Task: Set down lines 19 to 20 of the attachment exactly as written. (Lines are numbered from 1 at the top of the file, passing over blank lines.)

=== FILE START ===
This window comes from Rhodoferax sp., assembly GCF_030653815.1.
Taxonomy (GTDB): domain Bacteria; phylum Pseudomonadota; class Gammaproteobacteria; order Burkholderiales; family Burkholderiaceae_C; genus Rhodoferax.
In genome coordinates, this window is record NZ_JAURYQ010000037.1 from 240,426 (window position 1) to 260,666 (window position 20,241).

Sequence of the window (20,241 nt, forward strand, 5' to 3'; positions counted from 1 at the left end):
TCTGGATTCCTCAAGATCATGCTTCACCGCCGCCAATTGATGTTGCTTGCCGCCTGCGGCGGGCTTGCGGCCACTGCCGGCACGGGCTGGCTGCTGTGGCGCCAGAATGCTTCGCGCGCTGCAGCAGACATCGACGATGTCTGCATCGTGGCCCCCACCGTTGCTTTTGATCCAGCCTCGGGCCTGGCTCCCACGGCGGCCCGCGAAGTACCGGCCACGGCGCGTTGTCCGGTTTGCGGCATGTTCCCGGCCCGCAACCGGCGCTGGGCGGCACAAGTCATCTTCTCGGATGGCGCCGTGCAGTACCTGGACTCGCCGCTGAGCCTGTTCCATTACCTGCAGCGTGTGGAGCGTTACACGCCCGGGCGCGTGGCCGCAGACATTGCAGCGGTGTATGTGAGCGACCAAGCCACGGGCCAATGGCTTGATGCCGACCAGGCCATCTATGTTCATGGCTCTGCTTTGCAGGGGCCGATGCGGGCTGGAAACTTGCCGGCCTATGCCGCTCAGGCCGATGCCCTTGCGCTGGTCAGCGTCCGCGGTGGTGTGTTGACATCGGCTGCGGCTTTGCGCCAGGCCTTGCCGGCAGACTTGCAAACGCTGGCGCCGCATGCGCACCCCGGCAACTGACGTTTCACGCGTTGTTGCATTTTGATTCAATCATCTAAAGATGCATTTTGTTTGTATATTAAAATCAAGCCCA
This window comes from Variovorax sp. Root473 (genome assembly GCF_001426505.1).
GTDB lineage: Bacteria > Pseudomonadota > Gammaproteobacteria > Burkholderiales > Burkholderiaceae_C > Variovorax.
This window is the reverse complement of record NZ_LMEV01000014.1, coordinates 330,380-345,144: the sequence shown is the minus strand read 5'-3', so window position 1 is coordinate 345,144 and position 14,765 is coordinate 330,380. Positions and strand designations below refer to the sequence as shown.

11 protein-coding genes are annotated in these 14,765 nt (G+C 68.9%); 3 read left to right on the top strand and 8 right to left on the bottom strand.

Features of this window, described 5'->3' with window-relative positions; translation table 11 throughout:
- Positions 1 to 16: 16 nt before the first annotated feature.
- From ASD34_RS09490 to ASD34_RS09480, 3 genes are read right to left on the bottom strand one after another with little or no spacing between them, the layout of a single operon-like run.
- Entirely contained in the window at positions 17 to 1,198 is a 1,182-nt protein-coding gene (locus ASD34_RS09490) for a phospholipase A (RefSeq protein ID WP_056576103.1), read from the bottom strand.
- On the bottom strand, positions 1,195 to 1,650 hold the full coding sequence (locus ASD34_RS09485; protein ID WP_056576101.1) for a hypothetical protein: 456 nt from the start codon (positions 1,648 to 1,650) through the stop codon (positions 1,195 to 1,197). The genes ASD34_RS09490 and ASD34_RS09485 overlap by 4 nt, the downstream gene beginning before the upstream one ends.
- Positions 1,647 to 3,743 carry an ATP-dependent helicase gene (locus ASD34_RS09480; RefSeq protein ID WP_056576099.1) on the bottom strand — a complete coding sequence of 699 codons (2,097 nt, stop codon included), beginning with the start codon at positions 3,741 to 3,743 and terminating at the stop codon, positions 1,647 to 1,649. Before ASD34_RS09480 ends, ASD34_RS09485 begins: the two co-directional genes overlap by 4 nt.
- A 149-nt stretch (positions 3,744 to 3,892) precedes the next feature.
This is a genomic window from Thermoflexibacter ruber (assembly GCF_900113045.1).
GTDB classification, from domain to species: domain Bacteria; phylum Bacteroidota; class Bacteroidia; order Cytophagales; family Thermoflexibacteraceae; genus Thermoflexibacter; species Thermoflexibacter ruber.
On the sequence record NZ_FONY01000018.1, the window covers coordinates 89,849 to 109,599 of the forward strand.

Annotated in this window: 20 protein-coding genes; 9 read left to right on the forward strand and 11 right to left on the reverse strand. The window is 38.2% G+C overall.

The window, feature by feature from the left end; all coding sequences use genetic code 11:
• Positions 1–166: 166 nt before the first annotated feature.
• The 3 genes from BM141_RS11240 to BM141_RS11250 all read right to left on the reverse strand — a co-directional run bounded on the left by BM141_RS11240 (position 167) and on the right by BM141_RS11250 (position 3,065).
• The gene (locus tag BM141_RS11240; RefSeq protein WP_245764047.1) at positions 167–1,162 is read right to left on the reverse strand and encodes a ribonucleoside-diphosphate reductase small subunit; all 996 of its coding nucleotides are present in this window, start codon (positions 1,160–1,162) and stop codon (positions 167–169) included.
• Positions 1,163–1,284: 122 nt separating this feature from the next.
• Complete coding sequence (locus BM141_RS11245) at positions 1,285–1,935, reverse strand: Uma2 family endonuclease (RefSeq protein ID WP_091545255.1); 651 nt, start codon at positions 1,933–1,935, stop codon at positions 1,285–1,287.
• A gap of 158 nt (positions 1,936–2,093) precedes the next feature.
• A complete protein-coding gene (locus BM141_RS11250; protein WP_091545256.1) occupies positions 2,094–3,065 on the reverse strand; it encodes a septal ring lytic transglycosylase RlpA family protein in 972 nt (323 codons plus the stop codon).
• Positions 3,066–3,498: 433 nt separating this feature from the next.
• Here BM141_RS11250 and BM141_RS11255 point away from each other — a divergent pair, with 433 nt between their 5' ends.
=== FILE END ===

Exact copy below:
On the sequence record NZ_FONY01000018.1, the window covers coordinates 89,849 to 109,599 of the forward strand.

Annotated in this window: 20 protein-coding genes; 9 read left to right on the forward strand and 11 right to left on the reverse strand. The window is 38.2% G+C overall.